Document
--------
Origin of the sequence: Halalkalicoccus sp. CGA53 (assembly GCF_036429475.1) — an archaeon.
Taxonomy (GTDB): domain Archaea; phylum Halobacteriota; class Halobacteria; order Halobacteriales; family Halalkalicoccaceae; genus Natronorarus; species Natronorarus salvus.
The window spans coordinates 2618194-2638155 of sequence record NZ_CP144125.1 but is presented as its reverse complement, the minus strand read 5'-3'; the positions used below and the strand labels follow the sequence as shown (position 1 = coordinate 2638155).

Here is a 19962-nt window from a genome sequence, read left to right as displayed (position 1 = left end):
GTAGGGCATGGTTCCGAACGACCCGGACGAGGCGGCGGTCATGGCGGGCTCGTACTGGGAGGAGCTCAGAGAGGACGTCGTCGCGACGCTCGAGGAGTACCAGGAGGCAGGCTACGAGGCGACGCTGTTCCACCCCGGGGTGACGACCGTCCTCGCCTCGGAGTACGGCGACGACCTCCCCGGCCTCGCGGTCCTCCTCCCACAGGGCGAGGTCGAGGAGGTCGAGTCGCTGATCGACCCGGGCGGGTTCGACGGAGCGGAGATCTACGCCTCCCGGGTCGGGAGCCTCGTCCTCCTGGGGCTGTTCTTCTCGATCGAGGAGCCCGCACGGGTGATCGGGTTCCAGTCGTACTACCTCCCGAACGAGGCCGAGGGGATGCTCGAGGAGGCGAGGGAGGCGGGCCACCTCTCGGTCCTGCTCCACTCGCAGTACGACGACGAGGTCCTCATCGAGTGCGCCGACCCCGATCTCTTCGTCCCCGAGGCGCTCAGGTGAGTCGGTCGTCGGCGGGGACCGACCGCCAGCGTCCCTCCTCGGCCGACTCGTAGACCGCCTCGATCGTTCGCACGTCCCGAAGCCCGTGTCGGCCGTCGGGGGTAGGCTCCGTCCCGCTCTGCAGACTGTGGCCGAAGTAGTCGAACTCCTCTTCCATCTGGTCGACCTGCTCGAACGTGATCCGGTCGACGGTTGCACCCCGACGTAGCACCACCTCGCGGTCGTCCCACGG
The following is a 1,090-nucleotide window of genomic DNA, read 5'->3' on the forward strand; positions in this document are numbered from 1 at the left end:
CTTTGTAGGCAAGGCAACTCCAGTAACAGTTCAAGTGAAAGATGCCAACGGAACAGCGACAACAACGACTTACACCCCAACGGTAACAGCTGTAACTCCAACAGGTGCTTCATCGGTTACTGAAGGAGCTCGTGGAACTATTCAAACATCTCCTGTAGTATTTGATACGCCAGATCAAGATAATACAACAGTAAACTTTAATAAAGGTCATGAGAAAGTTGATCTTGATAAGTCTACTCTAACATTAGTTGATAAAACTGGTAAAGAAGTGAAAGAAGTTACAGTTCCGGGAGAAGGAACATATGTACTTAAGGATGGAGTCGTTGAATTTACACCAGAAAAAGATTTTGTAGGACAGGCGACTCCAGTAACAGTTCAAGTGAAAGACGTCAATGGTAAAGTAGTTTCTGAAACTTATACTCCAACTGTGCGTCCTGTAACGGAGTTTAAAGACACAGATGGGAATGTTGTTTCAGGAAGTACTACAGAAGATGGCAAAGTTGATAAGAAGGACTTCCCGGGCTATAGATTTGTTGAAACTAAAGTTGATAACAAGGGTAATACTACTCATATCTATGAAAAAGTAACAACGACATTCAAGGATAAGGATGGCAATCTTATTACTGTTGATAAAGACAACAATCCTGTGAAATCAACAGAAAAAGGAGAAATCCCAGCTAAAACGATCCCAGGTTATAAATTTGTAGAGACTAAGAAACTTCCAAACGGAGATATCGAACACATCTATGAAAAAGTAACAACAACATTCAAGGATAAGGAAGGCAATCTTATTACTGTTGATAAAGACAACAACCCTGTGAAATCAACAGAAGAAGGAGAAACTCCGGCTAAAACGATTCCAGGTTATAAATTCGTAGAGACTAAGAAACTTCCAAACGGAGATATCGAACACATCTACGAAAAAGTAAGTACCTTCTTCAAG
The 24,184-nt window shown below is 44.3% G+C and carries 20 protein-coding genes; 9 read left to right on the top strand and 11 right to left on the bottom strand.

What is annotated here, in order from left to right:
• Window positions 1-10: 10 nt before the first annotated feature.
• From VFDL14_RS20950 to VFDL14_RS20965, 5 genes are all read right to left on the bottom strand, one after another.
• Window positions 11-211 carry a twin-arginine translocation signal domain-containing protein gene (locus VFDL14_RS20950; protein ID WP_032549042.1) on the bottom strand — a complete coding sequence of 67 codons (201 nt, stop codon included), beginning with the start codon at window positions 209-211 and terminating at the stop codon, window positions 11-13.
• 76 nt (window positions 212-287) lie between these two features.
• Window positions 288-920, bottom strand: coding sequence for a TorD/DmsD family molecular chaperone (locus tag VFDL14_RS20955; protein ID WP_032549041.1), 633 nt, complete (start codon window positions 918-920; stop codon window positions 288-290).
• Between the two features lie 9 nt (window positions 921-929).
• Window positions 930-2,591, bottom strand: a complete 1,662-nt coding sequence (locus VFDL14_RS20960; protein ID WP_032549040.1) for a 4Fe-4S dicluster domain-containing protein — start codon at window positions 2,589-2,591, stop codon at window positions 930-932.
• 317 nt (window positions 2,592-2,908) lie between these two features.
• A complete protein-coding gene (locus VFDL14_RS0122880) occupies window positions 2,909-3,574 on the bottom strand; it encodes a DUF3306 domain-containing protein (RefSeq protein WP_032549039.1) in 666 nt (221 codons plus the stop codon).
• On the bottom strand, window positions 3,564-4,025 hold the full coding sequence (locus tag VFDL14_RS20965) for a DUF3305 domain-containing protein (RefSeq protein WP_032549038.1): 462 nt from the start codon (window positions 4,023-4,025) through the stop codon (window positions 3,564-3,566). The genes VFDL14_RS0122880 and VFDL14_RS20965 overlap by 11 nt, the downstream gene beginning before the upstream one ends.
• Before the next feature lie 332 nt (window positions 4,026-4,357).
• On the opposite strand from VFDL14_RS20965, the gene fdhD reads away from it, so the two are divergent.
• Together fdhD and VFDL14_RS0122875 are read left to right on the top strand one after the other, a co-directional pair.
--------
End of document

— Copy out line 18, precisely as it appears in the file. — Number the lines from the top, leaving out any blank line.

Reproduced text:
• A complete protein-coding gene (locus VFDL14_RS0122880) occupies window positions 2,909-3,574 on the bottom strand; it encodes a DUF3306 domain-containing protein (RefSeq protein WP_032549039.1) in 666 nt (221 codons plus the stop codon).